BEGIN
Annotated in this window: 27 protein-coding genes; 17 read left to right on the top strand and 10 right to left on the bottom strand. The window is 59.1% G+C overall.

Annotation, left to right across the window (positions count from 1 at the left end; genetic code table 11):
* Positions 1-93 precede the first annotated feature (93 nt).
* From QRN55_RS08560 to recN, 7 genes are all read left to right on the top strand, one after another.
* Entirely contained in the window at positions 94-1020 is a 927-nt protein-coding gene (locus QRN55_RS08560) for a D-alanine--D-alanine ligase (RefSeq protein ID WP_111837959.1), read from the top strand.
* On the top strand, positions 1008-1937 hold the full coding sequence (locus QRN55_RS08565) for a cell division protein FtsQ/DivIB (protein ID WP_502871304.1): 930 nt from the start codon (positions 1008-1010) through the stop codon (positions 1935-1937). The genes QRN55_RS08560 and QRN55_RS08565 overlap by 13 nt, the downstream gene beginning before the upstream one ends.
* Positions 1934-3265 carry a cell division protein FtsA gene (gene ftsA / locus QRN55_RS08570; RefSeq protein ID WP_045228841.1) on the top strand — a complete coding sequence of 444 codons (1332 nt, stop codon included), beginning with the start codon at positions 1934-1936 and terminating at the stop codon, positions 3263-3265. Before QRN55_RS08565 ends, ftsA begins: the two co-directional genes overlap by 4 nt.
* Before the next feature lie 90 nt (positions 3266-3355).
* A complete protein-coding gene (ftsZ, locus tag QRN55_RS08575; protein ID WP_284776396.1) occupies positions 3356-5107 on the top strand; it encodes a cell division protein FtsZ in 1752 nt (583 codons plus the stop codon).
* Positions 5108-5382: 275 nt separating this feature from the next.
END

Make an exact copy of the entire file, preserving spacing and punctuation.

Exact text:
Annotated in this window: 27 protein-coding genes; 17 read left to right on the top strand and 10 right to left on the bottom strand. The window is 59.1% G+C overall.

Annotation, left to right across the window (positions count from 1 at the left end; genetic code table 11):
* Positions 1-93 precede the first annotated feature (93 nt).
* From QRN55_RS08560 to recN, 7 genes are all read left to right on the top strand, one after another.
* Entirely contained in the window at positions 94-1020 is a 927-nt protein-coding gene (locus QRN55_RS08560) for a D-alanine--D-alanine ligase (RefSeq protein ID WP_111837959.1), read from the top strand.
* On the top strand, positions 1008-1937 hold the full coding sequence (locus QRN55_RS08565) for a cell division protein FtsQ/DivIB (protein ID WP_502871304.1): 930 nt from the start codon (positions 1008-1010) through the stop codon (positions 1935-1937). The genes QRN55_RS08560 and QRN55_RS08565 overlap by 13 nt, the downstream gene beginning before the upstream one ends.
* Positions 1934-3265 carry a cell division protein FtsA gene (gene ftsA / locus QRN55_RS08570; RefSeq protein ID WP_045228841.1) on the top strand — a complete coding sequence of 444 codons (1332 nt, stop codon included), beginning with the start codon at positions 1934-1936 and terminating at the stop codon, positions 3263-3265. Before QRN55_RS08565 ends, ftsA begins: the two co-directional genes overlap by 4 nt.
* Before the next feature lie 90 nt (positions 3266-3355).
* A complete protein-coding gene (ftsZ, locus tag QRN55_RS08575; protein ID WP_284776396.1) occupies positions 3356-5107 on the top strand; it encodes a cell division protein FtsZ in 1752 nt (583 codons plus the stop codon).
* Positions 5108-5382: 275 nt separating this feature from the next.